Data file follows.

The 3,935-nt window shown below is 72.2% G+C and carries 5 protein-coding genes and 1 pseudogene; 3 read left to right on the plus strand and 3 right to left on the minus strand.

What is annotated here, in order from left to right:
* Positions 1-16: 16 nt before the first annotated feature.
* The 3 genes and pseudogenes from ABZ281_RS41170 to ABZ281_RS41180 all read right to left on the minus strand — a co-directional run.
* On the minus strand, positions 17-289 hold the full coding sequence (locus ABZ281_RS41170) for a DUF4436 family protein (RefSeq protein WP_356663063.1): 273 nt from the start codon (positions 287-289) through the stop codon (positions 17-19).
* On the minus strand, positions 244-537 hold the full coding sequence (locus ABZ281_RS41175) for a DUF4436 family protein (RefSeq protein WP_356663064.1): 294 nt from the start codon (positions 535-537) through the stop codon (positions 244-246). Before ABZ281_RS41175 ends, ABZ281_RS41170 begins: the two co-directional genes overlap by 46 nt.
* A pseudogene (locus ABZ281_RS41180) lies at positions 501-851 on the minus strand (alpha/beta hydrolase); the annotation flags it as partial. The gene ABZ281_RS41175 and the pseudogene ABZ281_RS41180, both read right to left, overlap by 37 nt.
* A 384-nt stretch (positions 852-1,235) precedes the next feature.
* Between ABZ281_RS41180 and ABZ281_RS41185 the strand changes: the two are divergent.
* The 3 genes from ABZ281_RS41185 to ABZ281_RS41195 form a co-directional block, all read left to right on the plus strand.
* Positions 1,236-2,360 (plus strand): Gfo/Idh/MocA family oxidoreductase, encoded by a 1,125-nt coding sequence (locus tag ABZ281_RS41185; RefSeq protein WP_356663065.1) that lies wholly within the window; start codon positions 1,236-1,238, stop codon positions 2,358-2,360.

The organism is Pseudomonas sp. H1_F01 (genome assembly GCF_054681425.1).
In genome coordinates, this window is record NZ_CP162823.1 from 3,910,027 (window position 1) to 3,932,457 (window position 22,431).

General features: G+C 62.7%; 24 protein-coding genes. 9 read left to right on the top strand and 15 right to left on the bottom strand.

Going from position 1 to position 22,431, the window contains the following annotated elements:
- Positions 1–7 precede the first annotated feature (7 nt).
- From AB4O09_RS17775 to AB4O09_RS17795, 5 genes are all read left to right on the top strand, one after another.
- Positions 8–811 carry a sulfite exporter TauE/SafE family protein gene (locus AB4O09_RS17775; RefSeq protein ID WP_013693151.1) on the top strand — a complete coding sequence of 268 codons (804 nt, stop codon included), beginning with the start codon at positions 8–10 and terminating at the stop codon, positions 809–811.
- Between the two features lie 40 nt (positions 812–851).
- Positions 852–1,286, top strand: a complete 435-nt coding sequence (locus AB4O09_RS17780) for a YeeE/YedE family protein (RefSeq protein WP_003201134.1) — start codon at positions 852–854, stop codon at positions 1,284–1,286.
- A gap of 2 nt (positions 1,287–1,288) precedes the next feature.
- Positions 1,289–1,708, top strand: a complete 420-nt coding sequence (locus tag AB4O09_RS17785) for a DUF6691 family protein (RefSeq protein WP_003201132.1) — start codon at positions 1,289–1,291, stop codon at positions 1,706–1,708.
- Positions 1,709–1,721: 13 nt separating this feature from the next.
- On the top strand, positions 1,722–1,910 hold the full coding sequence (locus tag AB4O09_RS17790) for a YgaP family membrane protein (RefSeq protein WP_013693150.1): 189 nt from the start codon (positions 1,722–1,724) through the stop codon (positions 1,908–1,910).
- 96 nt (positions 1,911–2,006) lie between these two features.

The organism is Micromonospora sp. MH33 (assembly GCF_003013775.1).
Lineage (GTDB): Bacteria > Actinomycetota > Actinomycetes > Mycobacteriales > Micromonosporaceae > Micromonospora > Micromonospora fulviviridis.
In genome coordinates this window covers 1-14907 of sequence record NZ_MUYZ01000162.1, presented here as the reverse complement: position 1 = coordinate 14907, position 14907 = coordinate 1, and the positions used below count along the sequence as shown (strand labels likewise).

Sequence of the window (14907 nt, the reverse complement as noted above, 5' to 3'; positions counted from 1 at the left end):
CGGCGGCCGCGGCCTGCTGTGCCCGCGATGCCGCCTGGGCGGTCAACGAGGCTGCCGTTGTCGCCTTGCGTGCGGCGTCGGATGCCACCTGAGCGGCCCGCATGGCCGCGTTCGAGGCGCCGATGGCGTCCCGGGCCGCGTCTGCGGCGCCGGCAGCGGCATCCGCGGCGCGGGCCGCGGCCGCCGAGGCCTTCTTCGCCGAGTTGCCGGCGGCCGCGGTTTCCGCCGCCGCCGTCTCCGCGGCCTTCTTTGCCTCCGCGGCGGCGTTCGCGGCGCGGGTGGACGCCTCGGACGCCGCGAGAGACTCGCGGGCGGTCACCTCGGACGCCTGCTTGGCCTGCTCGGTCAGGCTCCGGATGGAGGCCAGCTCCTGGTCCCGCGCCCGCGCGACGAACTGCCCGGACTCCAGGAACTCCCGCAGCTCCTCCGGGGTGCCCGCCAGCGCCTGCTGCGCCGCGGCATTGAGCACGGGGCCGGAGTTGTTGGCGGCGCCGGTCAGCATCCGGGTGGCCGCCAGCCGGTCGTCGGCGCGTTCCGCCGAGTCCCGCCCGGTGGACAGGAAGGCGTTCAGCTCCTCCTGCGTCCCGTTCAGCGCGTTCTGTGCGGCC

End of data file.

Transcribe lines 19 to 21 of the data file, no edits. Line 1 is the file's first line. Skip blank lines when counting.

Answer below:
- Between the two features lie 40 nt (positions 812–851).
- Positions 852–1,286, top strand: a complete 435-nt coding sequence (locus AB4O09_RS17780) for a YeeE/YedE family protein (RefSeq protein WP_003201134.1) — start codon at positions 852–854, stop codon at positions 1,284–1,286.
- A gap of 2 nt (positions 1,287–1,288) precedes the next feature.